I really enjoyed this one; the content was really interesting, mainly because it had a fair amount of figuring out photographs, which inspired a lot of questions. The main topic is basically photography and how we relate to it.
First, the lecturer, Mark, asked us what we thought was happening in an image of a group of people looking upwards. Of course they were all looking at something, and it was correct! It was the launch of Apollo 11. Then we looked at the first photograph and camera created. During this, the question of “what is a photo” came up, and someone replied “a photograph is just a photograph”. I can agree and disagree with this.
Then looking at how photographs were done in the Victorian era, although we didn’t know it. He asked us what the image below is:
If you’re unaware, it’s a device to hold people still while having their photo taken as it took a while, so they were propped upright in order to have a non-creepy blurred image. Which is also why no one is smiling since holding a smile would be hard to hold and kill your face. Then we got into creepy territory. The pictures people took of their children when they had died, held them up right and opened their eyes post mortem. This way, they’re able to have a picture of their child since they wouldn’t move, but it’s a memory of them. People were thinking about why they did this, it does have weird vibes but that was the norm back then. If they had easy photographing systems, they wouldn’t do it. It’s the only way they can remember how they looked.
After this, we were asked to do a one minute portrait challenge. I felt too awkward for it, and if we were using the camera obscura, I would be very blurred. I didn’t like the feeling of someone looking at me for a full minute as I stayed still; I mean that’s just very unnatural.
Now for the selfies:
We were shown this image of Obama taking a selfie with two others. Didn’t think much of it, just thought they were having some fun, no biggie.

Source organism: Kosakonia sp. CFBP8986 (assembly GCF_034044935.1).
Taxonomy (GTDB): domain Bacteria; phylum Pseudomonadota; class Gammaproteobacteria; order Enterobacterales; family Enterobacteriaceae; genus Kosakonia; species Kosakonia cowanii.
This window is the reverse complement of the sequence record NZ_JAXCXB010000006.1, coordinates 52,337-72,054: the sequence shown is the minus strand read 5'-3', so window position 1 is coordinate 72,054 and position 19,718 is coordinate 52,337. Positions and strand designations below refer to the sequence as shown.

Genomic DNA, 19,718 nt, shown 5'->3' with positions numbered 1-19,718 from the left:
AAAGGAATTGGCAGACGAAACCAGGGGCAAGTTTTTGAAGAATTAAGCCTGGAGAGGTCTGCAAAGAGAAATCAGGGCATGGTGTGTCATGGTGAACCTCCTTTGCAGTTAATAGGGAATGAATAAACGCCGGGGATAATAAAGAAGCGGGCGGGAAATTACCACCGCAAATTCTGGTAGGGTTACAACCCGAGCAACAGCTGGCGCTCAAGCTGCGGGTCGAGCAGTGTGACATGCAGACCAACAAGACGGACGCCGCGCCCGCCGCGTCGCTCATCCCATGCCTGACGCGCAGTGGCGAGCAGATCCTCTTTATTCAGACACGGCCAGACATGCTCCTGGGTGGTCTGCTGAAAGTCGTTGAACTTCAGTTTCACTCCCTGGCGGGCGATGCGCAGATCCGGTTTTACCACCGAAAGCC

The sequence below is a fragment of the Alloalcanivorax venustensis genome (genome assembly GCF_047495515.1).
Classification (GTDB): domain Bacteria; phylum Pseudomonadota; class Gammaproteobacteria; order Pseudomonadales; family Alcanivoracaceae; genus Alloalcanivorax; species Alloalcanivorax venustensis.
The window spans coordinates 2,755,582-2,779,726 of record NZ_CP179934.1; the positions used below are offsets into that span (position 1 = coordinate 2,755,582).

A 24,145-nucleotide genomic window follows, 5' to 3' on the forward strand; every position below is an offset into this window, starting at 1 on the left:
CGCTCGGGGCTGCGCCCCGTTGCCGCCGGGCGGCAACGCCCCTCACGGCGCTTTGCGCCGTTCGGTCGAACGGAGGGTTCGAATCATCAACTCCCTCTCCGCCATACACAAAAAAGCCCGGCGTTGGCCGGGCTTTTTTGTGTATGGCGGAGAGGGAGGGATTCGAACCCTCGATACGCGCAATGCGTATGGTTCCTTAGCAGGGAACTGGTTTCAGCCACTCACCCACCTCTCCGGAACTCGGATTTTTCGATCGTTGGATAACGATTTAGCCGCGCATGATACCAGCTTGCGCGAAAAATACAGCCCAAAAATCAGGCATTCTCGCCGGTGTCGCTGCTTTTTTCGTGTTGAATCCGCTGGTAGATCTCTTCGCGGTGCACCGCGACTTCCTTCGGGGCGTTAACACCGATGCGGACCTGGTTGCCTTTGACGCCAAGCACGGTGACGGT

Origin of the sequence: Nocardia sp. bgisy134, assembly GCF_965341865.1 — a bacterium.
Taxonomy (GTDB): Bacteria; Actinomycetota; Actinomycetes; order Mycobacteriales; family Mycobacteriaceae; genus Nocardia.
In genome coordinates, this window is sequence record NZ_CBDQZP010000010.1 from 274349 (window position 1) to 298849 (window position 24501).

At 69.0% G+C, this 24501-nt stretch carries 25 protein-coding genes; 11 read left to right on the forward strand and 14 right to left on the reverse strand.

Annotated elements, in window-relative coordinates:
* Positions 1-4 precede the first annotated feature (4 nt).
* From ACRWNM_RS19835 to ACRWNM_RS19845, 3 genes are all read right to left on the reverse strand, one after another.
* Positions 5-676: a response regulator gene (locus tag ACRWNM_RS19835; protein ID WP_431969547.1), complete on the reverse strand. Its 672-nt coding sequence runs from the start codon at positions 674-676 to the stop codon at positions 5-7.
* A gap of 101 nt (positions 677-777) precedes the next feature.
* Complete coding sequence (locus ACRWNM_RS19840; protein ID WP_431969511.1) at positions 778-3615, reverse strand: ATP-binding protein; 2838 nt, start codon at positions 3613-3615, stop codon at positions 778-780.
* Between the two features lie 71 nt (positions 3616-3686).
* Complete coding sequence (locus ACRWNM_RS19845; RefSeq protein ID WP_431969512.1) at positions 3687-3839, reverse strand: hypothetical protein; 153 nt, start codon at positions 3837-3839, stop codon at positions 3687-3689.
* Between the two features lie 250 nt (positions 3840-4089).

Now the next photo had Michelle Obama in frame, clearly doesn’t look happy. I felt confused since she’s generally a fun person and does amusing things (look at her on The Tonight Show with Jimmy Fallon), so why wasn’t she joining in? Some people thought she was jealous as he was taking a picture with another woman.
people thought she was jealous as he was taking a picture with another woman.
This third picture reinforced that last idea, but then we learned of the context. David Cameron, Helle Thorning Schmidt and Barak Obama were taking a selfie during Nelson Mandela’s memorial service. Learning that, I completely understood why she looked annoyed and sat in between them and Obama. It just reminds me of the selfies people take and post on Twitter on how good they look at a funeral, or even taking a selfie with their deceased relative in their coffin. It’s incredibly disrespectful and it boggles my mind that 3 grown adults fundamentally do the same thing.
Looking more into selfies, we looked at the first ever one done which was by Robert Cornelius. It’s called a self-portrait in this case, and on the back was written “the first light picture ever taken”. Mark asked what the difference between a selfie and a self-portrait is. They’re both controlled in the sense that they portray a certain thing about us within it, but for me: self-portraits are more personal, and more than a picture taken with a phone with the right lighting and filter. But then I wonder if a collection of selfies could be a self-portrait? I mean if each one represents a certain thing about you and you throughout the years to show growth. It would be more accurate than one image of you.
Finally we were asked to take a series of pictures of ourselves. The first one was an un-posed self-portrait, that’s hard to do since being “un-posed” is a pose. Then to take a picture of ourselves when not aware, again hard to do since even if you set up a timer and such, after forgetting about it your subconscious could still remember. So you would act differently than usual. Now, had to take the most posed selfie, people did duck faces or looking at the camera at an angle, so on. Then to take a picture of someone taking a picture of themselves, one posed and another un-posed. It was getting really meta. After thinking about these tasks, the difficulty level of actually achieving it. Then we saw a collection of photographs.
Then learned the context to them, Dicorcia took these images of people in New York with each person unaware of it happening. He achieved an un-posed series of photos. I really like and dislike this since it’s a violation of privacy, having a picture of a stranger in this way, I understand that he couldn’t have told them beforehand but surely debriefing them wouldn’t make the photos lose meaning.
It’s a pretty broad topic since you can delve into it in different aspects e.g. psychological, anthropological, etc. Which makes it all the more interesting; photography has a really huge impact on life which people can take for granted sometimes. The whole lecture has made me think about photographs and selfies in a very different way.